Key-value Pair (KVP) – the backbone of NoSQL
Most NOSQL databases- BigTable, Hadoop, CouchDB, SimpleDB, memcached, Redis – use key-value pair (KVP) concept. A key-value pair (KVP) is a set of two linked data items:
1. a key (say account number or part number), which is a unique identifier for some item of data, and
2. the value, which is either the data that is identified or a pointer to the location of that data.
Key/Value stores have been there for a long time – and Unix’s dbm, gdbm and Berkley DB are key/value stores. Key-value pair concept has been frequently used in traditional RDBMS applications for lookup tables, hash tables and configuration files.
KVP has an important restriction, namely being able to access results by key alone. This restriction results in huge performance gains, massive speed improvements enabling partition of data over multiple nodes without impacting the ability to query each node in isolation.
As moving away from normalization meant compromising on consistency, using KVPs with key based access only restriction compromises on the rapid retrieval capability provided by relational databases and makes reporting (especially ad hoc ones) difficult.
The key/value stores are the simplest NoSQL databases where a key points to a value that is typically an arbitrary string. The operation of finding the value associated with a key is called a lookup (or indexing) and the relationship between a key and its value is called a mapping (or binding).
Most NoSQL key/value stores are a bit more than a simple Key/Value Store and have advanced features. Within the key/value stores, the in-memory variants retain their data in memory for improved performance (useful as distributed cache mechanism), and the on-disk versions save their data directly to disk (useful as data storage).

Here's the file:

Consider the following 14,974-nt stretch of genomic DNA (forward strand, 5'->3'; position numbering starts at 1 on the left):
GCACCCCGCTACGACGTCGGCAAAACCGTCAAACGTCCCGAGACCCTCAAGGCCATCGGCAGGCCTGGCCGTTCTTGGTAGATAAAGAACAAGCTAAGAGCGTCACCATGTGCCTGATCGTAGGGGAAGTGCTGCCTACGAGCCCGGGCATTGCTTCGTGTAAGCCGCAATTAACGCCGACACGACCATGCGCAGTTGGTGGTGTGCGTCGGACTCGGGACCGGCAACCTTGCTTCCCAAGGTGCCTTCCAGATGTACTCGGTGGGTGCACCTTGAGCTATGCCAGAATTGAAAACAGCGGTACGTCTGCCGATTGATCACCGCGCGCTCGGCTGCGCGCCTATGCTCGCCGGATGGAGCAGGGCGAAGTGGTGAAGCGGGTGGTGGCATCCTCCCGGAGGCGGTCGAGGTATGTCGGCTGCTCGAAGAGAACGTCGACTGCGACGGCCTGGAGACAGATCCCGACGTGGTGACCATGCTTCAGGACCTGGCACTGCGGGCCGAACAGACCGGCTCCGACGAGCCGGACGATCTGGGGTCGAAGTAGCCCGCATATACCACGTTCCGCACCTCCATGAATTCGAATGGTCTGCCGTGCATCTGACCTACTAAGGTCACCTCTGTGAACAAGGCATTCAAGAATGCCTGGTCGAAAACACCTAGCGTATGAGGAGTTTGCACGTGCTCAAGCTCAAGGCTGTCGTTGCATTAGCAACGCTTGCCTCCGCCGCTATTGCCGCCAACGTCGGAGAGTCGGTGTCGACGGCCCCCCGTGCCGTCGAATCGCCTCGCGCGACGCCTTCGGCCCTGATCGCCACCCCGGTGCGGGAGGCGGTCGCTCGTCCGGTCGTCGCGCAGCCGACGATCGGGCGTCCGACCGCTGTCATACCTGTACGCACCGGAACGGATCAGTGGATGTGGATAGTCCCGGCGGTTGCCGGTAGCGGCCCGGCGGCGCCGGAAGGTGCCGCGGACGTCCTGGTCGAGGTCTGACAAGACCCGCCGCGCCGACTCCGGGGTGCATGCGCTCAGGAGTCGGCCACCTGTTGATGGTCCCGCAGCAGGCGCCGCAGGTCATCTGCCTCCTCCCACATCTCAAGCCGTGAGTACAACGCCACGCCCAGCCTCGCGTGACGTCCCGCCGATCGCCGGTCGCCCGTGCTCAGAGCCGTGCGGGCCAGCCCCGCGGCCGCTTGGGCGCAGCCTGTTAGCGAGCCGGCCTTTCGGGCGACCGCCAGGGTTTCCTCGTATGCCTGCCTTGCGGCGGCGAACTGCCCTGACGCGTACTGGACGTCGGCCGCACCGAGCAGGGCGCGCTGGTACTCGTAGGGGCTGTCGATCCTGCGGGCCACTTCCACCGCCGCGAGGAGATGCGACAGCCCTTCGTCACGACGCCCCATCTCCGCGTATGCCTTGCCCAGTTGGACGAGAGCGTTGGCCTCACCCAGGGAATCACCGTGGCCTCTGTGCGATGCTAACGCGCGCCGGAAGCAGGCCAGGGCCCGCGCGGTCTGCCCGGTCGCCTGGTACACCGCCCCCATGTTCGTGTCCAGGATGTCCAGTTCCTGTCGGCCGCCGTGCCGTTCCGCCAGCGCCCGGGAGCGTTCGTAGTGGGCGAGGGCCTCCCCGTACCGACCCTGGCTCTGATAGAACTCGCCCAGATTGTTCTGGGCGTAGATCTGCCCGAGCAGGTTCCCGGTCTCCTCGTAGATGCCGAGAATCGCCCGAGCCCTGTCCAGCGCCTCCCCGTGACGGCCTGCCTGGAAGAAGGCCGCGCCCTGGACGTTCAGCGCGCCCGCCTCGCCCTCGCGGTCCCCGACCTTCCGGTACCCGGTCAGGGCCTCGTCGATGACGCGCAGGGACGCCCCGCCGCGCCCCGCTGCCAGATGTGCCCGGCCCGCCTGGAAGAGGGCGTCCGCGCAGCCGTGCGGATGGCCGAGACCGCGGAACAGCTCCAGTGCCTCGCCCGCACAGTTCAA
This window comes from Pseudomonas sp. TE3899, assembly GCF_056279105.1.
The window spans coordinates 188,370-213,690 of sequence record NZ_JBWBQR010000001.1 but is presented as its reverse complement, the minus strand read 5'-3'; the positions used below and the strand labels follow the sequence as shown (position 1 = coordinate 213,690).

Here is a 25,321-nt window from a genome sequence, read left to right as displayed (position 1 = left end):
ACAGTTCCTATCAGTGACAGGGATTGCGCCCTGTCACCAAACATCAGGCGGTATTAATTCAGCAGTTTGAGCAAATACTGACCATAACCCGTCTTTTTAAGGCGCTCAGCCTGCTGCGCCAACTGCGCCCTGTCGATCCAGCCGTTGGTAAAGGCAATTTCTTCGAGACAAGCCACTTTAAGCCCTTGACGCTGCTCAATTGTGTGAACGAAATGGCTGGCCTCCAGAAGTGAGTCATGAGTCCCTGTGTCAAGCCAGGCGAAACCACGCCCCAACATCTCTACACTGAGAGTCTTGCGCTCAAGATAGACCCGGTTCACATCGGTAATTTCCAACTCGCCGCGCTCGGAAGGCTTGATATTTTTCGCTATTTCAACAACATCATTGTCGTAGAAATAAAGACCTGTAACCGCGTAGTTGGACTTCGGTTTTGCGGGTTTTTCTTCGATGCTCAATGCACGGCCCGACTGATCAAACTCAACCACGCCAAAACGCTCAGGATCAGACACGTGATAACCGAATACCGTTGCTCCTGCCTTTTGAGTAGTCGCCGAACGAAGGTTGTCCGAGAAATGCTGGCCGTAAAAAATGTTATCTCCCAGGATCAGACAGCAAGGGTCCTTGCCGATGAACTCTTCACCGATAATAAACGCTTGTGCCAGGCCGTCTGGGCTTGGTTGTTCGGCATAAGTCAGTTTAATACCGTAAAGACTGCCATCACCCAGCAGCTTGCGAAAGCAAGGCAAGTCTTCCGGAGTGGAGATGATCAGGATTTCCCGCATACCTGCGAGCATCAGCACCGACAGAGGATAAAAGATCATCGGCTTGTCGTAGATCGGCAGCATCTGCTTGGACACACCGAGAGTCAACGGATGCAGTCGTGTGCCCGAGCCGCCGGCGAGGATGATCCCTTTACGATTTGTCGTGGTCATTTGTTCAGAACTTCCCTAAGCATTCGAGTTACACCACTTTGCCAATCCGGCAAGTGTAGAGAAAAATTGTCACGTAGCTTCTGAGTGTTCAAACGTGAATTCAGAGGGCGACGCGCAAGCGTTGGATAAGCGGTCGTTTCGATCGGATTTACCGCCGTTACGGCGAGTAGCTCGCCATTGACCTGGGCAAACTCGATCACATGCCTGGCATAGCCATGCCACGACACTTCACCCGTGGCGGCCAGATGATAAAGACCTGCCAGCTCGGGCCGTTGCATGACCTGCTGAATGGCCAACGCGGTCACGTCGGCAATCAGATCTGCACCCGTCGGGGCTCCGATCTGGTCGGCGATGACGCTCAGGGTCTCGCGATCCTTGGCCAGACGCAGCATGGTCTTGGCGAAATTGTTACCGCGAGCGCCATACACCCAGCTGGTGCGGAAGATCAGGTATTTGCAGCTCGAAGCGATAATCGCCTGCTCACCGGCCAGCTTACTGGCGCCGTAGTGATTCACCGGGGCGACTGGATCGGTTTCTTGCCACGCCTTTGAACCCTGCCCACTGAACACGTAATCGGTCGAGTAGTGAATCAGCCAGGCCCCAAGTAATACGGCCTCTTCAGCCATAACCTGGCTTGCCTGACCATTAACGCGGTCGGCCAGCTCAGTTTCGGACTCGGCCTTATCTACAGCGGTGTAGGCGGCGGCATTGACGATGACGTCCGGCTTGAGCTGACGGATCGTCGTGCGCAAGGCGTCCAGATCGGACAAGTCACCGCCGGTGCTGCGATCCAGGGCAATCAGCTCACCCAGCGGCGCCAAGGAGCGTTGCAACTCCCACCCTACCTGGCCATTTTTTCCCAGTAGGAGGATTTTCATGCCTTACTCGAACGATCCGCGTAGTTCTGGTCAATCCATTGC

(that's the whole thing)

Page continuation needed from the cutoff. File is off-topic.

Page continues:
Memcached is a simple key value store where the items are made up of a key, an expiration time, optional flags, and raw data. The server does not understand data structures and the data uploaded must be pre-serialized. Some commands (incr/decr) may operate on the underlying data, but the implementation is simplistic.
Redis is an advanced key-value store, where the keys must be simple strings and the values, which can be of the following types:
- Strings – Most basis type and the single elements in other data types are strings. Redis strings are binary safe, in the sense, it can contain any kind of data (JPEG image, serialize Ruby object etc.).
- Lists – Lists are list of Redis Strings, sorted by insertion order.
- Sets – Sets are unordered collection of non-repeating Strings. Sets (as expected) does not allow repeated members and adding same element multiple times results in the set having a single copy of the element (and doesn’t require a check for exists). Sets support a wide range of operations – Union, Intersection and difference.
- Sorted sets – Collection of non-repeating elements ordered using an associated score (every member hash a score that is used to take the member in the right order).
- Hashes – Unordered map of strings between fields and values. Hashes provide a simple way for a key holding an object composed of different fields. For instance web applications users can be represented by a Hash containing fields such username, encrypted password, last logic etc.
The document stores – like CouchDB and MongoDB – also used KVP where the value is stores documents of any length and allow for retrieval based on the document content.